after putting off her clothes. Her daughter told that the respondent had gagged her mouth
    when started weeping. The respondent had criminally intimidated her daughter not to disclose
    this to anyone. Her daughter also told that the respondent had committed sexual intercourse
    with her three times. PW-1 then shared this incident with her husband. They went to the Police
    Station to lodge complaint (Exhibit PW-1/A). In her cross-examination, PW-1 has deposed that
    her husband had not accompanied her to the Hospital at Kakira. He stayed at home since he
    was employed as Chowkidar in the local building. On the next day, PW-1 shared this incident
    with her husband. Her father-in-law was having joint family with his two brothers. Ail of them
    resided together in the same house. There were ten rooms in the house of her in-laws
    consisting six rooms on the ground floor and another four rooms on the first floor. Property of
    her father-in-law was joint with his brother. She was not aware whether there was a brawl on
    May 28,2012 between her father-in-law and the father of the respondent. She was not aware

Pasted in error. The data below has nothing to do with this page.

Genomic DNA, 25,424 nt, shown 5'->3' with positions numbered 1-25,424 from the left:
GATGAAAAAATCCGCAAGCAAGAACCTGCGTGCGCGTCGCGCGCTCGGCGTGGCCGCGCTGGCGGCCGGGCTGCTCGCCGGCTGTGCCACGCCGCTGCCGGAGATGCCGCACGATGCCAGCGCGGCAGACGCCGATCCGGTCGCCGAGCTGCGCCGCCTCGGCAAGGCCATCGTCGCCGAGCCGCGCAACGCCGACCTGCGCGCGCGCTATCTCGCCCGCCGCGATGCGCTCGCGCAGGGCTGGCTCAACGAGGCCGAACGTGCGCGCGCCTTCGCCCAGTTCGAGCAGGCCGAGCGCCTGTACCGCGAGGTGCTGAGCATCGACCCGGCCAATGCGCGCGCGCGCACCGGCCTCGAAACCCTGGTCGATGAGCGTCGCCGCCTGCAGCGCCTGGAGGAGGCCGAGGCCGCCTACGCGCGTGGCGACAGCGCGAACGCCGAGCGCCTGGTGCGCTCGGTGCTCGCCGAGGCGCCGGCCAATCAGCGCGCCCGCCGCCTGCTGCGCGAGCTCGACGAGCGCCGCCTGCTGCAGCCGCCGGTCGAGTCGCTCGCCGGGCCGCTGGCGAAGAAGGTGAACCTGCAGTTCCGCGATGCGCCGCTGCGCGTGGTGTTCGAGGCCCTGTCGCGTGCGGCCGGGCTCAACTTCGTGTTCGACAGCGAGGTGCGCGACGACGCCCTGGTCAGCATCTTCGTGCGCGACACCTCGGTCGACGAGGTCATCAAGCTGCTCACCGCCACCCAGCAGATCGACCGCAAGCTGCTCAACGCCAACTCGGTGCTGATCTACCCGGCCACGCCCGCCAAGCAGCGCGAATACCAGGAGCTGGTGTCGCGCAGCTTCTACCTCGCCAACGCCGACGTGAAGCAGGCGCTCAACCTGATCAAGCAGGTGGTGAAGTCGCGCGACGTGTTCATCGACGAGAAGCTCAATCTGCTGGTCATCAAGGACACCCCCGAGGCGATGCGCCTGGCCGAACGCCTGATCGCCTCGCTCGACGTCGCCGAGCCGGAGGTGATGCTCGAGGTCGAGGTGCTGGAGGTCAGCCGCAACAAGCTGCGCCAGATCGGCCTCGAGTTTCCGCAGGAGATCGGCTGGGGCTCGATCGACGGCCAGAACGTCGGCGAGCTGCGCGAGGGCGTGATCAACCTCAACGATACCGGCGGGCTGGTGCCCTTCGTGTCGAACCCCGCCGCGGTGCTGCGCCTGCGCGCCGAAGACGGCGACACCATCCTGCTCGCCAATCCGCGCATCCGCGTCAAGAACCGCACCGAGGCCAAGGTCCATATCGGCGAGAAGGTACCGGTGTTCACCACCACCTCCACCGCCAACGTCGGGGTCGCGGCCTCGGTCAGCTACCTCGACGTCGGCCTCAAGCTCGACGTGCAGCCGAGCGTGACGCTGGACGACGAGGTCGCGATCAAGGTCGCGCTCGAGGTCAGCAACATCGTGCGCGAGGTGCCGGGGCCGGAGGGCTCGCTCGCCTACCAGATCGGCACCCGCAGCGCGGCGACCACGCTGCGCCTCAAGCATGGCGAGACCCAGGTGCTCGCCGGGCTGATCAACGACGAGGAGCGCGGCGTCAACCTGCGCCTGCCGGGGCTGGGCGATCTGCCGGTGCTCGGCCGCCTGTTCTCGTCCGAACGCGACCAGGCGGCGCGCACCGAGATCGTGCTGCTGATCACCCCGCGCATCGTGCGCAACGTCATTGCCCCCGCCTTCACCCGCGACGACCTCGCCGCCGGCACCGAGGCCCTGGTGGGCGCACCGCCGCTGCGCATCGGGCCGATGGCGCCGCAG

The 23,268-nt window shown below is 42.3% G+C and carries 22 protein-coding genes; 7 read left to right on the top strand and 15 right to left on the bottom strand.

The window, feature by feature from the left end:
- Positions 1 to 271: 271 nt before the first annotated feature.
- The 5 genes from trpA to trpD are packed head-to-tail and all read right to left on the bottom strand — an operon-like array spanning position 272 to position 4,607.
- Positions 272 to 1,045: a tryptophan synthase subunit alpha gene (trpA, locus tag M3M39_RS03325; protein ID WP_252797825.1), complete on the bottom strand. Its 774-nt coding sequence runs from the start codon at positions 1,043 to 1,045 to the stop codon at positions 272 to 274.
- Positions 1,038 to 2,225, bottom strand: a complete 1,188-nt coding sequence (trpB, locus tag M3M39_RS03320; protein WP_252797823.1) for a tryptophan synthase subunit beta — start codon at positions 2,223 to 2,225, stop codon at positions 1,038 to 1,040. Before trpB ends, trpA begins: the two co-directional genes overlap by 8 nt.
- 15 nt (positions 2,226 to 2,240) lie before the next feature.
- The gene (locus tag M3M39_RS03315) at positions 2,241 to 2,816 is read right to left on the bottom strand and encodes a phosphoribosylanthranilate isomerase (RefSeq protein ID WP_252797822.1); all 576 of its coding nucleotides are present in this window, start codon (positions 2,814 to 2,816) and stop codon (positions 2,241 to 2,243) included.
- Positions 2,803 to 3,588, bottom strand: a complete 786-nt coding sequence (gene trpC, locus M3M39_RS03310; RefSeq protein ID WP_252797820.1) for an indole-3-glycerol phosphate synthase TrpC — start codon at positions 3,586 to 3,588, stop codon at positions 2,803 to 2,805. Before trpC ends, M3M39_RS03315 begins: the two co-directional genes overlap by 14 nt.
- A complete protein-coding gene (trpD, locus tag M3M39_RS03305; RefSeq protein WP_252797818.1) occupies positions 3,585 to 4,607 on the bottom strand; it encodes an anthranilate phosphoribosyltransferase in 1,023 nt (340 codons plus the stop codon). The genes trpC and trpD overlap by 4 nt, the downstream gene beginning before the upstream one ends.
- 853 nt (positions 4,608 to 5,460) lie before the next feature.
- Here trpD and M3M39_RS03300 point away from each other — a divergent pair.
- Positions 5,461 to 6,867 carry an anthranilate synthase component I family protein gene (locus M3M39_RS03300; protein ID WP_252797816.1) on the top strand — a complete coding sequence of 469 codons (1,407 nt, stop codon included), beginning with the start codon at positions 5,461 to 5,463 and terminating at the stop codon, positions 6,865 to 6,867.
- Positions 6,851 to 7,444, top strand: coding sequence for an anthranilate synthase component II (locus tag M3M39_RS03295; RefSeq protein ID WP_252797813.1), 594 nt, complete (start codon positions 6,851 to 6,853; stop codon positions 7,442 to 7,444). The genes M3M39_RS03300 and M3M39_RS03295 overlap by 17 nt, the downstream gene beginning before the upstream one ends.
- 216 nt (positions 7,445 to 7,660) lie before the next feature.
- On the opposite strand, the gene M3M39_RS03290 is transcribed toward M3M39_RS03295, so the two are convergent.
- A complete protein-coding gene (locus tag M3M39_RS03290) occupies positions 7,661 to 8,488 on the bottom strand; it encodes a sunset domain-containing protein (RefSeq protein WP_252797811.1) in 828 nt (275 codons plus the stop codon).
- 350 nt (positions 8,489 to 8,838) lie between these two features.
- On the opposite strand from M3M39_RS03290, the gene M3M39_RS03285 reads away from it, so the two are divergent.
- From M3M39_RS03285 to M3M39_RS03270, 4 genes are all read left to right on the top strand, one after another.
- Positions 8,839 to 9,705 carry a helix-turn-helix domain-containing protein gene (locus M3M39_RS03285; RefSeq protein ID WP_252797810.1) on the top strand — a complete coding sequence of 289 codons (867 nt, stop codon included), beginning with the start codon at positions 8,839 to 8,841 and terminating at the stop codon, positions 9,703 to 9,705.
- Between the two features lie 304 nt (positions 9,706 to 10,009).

whether the matter went to the Police and the proceedings were still pending before the Sub-
    Divisional Magistrate, Churah. She has admitted in her cross-examination that there were 20-
    25 persons in the joint family of her in-laws, who resided together in the same house atAruwan.
    Her mother-in-law also resided on the ground floor. All the rooms on the ground floor were
    occupied by other family members. She had brought her children after two months when they
    had gone to avail winter vacation in the month of December 2009.
  3. Statement of the prosecutrix (PW-2) was recorded in-camera. The trial court, after putting
    five questions to her, was satisfied that she was a competent witness. According to her, her
    native place is Aruwan. Her grandparents were residing there in a joint family. Three years
    back, during winter vacation, she was at the place of her grandparents. Her mother had taken
    her. She was playing with her younger brother and younger cousin when the respondent, who
    is her uncle, called her to the room on the first floor. She responded to his call. On reaching the
    room, he bolted the door from inside and made her lie on the bed. He gagged her mouth. He